The playing field could be made a bit less uneven if wealthy African Americans step in with donations. The seven richest ones are worth $18 billion, according to Forbes. They include from Robert F. Smith, chairman and CEO of Vista Equity Partners, who pledged in 2019 to pay off the student loans of the entire Morehouse College graduating class, totaling $34 million. Also, last year Smith donated $50 million to the Student Freedom Initiative which HBCU low-income students.

Other reports indicated that the top 10 richest African Americans in entertainment/business have a combined wealth of more than $5 billion. The top 10 NBA players earn a total of more than $550 million. An NFL quarterback earns about $5.7 million and there are currently 10 African Americans among them, paid a total of $57 million.

To be sure, Florida Memorial has to sort out administration problems and it is a fact that it competes for students with other area schools such as the public Florida International University and Miami Dade College and the private Barry University, St. Thomas University and the University of Miami. Also, there are other HBCU schools in Florida: the public Florida A&M University and the private Edward Waters College in Tallahassee and Bethune Cookman College in Daytona Beach. But Florida Memorial is Miami’s own and, if it closes, the community will lose a piece of its soul.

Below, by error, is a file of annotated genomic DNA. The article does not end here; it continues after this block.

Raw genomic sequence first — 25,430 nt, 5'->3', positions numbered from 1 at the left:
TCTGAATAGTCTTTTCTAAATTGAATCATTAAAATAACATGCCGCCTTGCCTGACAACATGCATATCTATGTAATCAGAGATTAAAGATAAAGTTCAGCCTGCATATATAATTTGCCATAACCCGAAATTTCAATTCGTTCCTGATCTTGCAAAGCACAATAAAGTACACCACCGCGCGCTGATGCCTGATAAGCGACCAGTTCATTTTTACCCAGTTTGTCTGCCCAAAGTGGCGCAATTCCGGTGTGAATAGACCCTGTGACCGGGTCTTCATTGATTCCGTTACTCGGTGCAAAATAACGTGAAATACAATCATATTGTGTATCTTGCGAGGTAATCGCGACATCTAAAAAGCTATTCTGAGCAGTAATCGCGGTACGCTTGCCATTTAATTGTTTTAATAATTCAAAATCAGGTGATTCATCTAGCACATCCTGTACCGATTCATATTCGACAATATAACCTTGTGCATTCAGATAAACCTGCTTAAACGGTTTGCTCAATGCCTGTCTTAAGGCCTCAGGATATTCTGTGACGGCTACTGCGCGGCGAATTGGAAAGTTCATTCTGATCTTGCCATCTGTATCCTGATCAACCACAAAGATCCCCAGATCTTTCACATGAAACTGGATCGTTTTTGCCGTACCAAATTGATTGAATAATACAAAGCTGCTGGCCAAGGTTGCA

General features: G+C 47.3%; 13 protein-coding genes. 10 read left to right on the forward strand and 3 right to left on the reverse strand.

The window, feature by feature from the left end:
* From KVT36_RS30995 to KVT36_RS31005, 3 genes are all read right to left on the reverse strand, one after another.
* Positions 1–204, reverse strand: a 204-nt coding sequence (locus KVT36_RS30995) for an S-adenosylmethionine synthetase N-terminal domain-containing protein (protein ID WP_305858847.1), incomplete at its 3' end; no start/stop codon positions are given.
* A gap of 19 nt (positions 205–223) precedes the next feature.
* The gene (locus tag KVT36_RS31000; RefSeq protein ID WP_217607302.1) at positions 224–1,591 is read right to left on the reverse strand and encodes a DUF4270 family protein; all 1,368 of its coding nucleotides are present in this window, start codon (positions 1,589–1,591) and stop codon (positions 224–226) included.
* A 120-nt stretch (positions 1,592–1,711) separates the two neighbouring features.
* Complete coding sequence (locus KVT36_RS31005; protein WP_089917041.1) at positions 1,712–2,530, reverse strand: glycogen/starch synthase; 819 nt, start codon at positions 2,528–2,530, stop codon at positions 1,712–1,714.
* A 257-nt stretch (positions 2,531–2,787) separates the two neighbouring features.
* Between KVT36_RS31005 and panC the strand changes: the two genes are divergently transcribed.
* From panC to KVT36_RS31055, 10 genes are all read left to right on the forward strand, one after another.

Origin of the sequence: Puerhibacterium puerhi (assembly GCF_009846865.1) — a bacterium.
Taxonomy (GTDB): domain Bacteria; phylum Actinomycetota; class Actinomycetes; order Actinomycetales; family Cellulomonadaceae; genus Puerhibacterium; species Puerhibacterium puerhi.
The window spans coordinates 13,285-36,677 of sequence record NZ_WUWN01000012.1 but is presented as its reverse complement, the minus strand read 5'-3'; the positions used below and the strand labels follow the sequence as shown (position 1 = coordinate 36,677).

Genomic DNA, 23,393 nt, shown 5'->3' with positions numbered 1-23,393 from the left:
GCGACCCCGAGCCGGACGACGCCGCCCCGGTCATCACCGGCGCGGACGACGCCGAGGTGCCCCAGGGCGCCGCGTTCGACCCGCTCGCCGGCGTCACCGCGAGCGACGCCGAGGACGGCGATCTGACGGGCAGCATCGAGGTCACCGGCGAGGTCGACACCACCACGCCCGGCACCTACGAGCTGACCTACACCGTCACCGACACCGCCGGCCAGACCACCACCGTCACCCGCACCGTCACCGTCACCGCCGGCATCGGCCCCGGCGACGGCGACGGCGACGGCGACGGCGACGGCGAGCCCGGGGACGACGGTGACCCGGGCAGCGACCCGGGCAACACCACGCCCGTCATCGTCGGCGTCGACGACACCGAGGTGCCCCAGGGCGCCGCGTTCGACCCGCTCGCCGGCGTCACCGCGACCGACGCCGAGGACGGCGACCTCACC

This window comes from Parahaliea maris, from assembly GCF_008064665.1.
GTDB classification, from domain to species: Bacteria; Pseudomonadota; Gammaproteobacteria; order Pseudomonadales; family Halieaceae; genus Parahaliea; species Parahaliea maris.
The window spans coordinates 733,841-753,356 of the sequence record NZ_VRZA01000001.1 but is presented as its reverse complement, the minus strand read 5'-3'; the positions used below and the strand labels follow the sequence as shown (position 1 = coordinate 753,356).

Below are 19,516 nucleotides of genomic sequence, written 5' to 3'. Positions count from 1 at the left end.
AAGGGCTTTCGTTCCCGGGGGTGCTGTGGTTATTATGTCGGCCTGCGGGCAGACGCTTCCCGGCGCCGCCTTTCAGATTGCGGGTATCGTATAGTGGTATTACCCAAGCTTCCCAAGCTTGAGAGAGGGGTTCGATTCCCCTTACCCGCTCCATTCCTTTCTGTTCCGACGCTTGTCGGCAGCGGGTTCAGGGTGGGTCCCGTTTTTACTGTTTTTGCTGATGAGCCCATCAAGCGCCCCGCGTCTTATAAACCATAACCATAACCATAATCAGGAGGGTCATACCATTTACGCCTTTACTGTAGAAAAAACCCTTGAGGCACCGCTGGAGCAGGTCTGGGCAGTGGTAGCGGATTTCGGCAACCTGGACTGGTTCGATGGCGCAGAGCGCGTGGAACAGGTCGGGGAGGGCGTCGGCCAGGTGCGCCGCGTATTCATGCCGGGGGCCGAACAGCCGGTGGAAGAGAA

Mohamed Hamaludin is a Guyana-born journalist who worked for several years at The Guyana Chronicle in the 1970s and on publications in the Cayman Islands and Turks and Caicos Islands before emigrating in 1984 to the United States, where he worked at The Miami Times, the Miami Herald and the South Florida Times.  Though now retired, he writes a column for The South Florida Times ( in which the above column first appeared. He may be reached at

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  • wally n  On 12/10/2021 at 2:32 pm

    There are as stated many wealthy black Americans, you would think they would be will to plug this hole, maybe they don’t realize that “globalization” will allow many companies to fill senior positions with foreigners, the least they can do is to ensure these colleges/Universities survive so that black Americans may grab a piece of the pie, closing window.